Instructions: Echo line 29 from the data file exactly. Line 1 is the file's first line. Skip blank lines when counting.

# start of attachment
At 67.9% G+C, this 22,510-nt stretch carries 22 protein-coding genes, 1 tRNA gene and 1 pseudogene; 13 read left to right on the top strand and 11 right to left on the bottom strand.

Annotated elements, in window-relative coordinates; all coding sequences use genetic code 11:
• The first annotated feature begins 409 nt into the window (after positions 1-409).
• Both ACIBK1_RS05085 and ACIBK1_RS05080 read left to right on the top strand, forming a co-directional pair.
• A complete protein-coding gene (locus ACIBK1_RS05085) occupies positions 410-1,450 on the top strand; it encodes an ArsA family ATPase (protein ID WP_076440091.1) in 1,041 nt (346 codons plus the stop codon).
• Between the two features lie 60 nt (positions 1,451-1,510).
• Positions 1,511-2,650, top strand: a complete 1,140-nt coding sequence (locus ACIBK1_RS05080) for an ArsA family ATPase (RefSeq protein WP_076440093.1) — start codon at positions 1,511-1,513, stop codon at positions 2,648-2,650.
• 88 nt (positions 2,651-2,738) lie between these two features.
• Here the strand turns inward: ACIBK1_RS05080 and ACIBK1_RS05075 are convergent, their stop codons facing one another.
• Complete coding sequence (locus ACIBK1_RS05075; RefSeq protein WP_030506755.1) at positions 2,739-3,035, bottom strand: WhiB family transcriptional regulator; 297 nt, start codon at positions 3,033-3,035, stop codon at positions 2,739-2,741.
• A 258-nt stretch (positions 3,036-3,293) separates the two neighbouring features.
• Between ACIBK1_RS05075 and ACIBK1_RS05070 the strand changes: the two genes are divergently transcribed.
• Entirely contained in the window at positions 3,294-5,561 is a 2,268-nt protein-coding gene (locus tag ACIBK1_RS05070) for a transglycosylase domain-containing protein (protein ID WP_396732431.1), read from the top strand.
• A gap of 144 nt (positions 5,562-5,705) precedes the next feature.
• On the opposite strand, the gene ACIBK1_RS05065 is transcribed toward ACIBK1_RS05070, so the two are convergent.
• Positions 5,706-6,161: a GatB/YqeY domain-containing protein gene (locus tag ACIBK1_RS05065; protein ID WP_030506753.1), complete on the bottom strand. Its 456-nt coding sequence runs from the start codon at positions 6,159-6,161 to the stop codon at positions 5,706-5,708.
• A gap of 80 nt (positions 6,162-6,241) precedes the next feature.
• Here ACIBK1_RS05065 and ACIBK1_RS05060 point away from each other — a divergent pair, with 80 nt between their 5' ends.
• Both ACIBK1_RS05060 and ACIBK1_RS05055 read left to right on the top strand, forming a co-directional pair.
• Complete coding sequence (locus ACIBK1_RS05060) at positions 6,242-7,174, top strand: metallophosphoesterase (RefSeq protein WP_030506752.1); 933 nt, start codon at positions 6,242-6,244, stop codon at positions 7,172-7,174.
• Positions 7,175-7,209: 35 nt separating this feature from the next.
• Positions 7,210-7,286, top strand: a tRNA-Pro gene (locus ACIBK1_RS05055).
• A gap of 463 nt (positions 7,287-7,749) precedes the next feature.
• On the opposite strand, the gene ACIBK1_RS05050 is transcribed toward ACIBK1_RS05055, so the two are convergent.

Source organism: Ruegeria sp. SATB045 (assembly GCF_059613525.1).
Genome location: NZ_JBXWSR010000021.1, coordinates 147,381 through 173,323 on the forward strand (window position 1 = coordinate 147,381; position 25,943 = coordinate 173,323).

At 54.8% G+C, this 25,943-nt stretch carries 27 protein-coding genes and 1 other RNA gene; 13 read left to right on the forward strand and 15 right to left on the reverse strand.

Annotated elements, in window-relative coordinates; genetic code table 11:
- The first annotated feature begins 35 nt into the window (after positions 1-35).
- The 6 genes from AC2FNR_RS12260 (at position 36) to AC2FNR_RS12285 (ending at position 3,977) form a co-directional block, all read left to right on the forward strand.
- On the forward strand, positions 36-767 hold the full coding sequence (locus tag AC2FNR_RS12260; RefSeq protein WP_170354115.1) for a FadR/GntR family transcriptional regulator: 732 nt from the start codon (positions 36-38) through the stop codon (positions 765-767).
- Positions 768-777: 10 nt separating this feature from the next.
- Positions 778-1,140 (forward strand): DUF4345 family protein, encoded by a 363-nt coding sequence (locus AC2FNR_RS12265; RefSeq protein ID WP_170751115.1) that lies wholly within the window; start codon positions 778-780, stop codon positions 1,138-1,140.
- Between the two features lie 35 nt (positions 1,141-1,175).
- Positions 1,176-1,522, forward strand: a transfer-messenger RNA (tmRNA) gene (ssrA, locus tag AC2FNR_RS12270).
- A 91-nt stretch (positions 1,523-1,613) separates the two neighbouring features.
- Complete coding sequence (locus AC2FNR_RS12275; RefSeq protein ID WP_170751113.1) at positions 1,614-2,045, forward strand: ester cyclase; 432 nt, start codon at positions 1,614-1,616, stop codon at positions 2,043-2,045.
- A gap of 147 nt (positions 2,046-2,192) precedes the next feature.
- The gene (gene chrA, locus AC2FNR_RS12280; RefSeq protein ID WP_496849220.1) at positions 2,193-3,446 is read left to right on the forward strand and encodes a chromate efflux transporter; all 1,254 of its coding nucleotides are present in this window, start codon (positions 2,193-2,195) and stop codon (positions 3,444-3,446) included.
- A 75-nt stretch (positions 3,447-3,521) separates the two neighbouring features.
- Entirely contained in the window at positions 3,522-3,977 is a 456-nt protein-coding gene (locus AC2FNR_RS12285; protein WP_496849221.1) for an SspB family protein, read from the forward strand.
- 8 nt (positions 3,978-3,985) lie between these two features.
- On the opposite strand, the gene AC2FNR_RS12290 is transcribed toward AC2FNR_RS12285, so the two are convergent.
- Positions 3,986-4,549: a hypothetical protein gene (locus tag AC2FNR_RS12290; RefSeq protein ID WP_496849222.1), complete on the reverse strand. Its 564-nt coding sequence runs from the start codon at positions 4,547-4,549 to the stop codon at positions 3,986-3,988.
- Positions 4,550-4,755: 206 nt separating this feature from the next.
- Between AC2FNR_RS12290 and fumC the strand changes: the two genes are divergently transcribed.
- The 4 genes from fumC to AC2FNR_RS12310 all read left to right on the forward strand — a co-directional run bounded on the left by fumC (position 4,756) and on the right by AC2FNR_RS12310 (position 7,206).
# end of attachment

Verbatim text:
- The first annotated feature begins 35 nt into the window (after positions 1-35).